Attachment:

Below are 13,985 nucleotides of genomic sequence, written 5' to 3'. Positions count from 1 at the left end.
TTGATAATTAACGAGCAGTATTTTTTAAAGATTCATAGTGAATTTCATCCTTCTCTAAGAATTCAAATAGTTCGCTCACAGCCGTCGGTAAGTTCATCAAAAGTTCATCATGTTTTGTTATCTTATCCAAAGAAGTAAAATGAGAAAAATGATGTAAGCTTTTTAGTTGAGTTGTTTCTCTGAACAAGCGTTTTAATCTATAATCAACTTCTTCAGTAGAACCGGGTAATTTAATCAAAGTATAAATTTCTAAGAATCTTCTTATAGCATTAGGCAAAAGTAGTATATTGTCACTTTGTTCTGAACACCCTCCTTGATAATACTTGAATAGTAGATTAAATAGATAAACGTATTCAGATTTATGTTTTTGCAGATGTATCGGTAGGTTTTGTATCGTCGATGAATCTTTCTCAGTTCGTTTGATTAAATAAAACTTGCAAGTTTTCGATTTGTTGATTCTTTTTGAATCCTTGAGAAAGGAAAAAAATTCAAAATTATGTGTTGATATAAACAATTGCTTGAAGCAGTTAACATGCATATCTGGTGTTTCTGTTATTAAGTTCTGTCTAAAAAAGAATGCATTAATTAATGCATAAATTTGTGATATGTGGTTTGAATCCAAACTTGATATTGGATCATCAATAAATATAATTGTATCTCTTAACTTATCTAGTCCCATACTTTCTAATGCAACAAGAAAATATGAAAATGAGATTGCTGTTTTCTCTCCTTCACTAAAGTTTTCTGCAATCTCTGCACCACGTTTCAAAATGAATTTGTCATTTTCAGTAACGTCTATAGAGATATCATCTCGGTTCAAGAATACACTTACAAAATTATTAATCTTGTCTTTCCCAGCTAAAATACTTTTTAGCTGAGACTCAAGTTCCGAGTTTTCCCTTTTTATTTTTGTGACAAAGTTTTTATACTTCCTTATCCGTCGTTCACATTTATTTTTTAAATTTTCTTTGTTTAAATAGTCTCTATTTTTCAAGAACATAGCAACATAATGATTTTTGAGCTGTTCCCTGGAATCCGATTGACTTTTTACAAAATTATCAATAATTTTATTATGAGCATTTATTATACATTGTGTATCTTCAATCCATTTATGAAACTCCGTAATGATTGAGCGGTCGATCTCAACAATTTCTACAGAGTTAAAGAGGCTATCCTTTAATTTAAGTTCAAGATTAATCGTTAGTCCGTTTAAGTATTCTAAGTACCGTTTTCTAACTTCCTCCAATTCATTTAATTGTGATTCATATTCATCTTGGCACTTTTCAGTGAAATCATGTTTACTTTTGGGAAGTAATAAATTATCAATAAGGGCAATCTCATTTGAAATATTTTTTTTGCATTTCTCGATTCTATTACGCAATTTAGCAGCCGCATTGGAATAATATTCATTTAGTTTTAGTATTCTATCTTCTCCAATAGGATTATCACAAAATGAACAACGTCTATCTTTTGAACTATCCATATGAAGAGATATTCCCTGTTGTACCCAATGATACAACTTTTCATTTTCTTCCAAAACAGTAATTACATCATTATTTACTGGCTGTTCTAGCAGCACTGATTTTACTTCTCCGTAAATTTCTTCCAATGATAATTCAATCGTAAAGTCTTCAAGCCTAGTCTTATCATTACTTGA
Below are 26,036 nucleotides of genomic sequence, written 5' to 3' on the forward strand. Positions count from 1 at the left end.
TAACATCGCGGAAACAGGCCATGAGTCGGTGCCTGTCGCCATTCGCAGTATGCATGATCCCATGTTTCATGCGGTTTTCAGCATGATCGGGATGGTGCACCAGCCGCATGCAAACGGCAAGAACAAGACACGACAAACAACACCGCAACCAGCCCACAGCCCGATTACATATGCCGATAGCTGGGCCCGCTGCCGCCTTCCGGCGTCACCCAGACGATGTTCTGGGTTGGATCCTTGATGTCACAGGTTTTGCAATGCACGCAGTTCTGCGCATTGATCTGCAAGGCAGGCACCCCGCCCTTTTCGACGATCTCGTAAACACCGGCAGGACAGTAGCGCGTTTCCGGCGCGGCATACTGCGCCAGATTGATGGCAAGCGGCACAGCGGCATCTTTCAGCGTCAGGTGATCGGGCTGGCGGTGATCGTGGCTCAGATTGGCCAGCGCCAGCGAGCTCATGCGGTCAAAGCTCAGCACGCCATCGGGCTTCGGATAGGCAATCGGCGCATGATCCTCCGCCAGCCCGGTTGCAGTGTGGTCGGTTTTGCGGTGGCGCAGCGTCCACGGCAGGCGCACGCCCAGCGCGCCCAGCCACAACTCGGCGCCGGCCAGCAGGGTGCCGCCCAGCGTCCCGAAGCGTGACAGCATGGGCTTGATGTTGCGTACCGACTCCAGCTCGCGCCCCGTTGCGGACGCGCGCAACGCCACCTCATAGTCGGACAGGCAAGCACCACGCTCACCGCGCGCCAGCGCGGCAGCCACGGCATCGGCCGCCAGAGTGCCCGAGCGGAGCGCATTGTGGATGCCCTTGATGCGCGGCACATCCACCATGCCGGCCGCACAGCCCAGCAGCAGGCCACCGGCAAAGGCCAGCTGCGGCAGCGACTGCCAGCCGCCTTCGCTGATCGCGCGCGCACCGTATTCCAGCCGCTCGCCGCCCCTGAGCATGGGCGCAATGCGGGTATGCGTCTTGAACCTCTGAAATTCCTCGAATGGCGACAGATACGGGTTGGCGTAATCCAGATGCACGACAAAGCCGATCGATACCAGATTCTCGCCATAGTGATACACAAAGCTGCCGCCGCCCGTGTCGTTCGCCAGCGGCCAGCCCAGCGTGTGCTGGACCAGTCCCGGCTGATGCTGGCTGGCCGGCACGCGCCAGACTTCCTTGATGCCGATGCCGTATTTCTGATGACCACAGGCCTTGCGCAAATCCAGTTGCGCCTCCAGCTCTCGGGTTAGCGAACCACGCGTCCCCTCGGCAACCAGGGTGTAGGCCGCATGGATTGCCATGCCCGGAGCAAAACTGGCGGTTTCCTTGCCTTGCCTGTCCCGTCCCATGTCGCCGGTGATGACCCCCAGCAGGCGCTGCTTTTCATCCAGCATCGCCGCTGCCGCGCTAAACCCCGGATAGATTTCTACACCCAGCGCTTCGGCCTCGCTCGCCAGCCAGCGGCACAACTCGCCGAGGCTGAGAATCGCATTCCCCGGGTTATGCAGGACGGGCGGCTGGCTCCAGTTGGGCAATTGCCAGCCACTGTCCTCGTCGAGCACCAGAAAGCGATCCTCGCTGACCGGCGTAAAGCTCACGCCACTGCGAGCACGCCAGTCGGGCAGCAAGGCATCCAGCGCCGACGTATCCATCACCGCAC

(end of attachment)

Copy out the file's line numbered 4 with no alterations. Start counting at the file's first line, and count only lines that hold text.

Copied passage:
TAACATCGCGGAAACAGGCCATGAGTCGGTGCCTGTCGCCATTCGCAGTATGCATGATCCCATGTTTCATGCGGTTTTCAGCATGATCGGGATGGTGCACCAGCCGCATGCAAACGGCAAGAACAAGACACGACAAACAACACCGCAACCAGCCCACAGCCCGATTACATATGCCGATAGCTGGGCCCGCTGCCGCCTTCCGGCGTCACCCAGACGATGTTCTGGGTTGGATCCTTGATGTCACAGGTTTTGCAATGCACGCAGTTCTGCGCATTGATCTGCAAGGCAGGCACCCCGCCCTTTTCGACGATCTCGTAAACACCGGCAGGACAGTAGCGCGTTTCCGGCGCGGCATACTGCGCCAGATTGATGGCAAGCGGCACAGCGGCATCTTTCAGCGTCAGGTGATCGGGCTGGCGGTGATCGTGGCTCAGATTGGCCAGCGCCAGCGAGCTCATGCGGTCAAAGCTCAGCACGCCATCGGGCTTCGGATAGGCAATCGGCGCATGATCCTCCGCCAGCCCGGTTGCAGTGTGGTCGGTTTTGCGGTGGCGCAGCGTCCACGGCAGGCGCACGCCCAGCGCGCCCAGCCACAACTCGGCGCCGGCCAGCAGGGTGCCGCCCAGCGTCCCGAAGCGTGACAGCATGGGCTTGATGTTGCGTACCGACTCCAGCTCGCGCCCCGTTGCGGACGCGCGCAACGCCACCTCATAGTCGGACAGGCAAGCACCACGCTCACCGCGCGCCAGCGCGGCAGCCACGGCATCGGCCGCCAGAGTGCCCGAGCGGAGCGCATTGTGGATGCCCTTGATGCGCGGCACATCCACCATGCCGGCCGCACAGCCCAGCAGCAGGCCACCGGCAAAGGCCAGCTGCGGCAGCGACTGCCAGCCGCCTTCGCTGATCGCGCGCGCACCGTATTCCAGCCGCTCGCCGCCCCTGAGCATGGGCGCAATGCGGGTATGCGTCTTGAACCTCTGAAATTCCTCGAATGGCGACAGATACGGGTTGGCGTAATCCAGATGCACGACAAAGCCGATCGATACCAGATTCTCGCCATAGTGATACACAAAGCTGCCGCCGCCCGTGTCGTTCGCCAGCGGCCAGCCCAGCGTGTGCTGGACCAGTCCCGGCTGATGCTGGCTGGCCGGCACGCGCCAGACTTCCTTGATGCCGATGCCGTATTTCTGATGACCACAGGCCTTGCGCAAATCCAGTTGCGCCTCCAGCTCTCGGGTTAGCGAACCACGCGTCCCCTCGGCAACCAGGGTGTAGGCCGCATGGATTGCCATGCCCGGAGCAAAACTGGCGGTTTCCTTGCCTTGCCTGTCCCGTCCCATGTCGCCGGTGATGACCCCCAGCAGGCGCTGCTTTTCATCCAGCATCGCCGCTGCCGCGCTAAACCCCGGATAGATTTCTACACCCAGCGCTTCGGCCTCGCTCGCCAGCCAGCGGCACAACTCGCCGAGGCTGAGAATCGCATTCCCCGGGTTATGCAGGACGGGCGGCTGGCTCCAGTTGGGCAATTGCCAGCCACTGTCCTCGTCGAGCACCAGAAAGCGATCCTCGCTGACCGGCGTAAAGCTCACGCCACTGCGAGCACGCCAGTCGGGCAGCAAGGCATCCAGCGCCGACGTATCCATCACCGCAC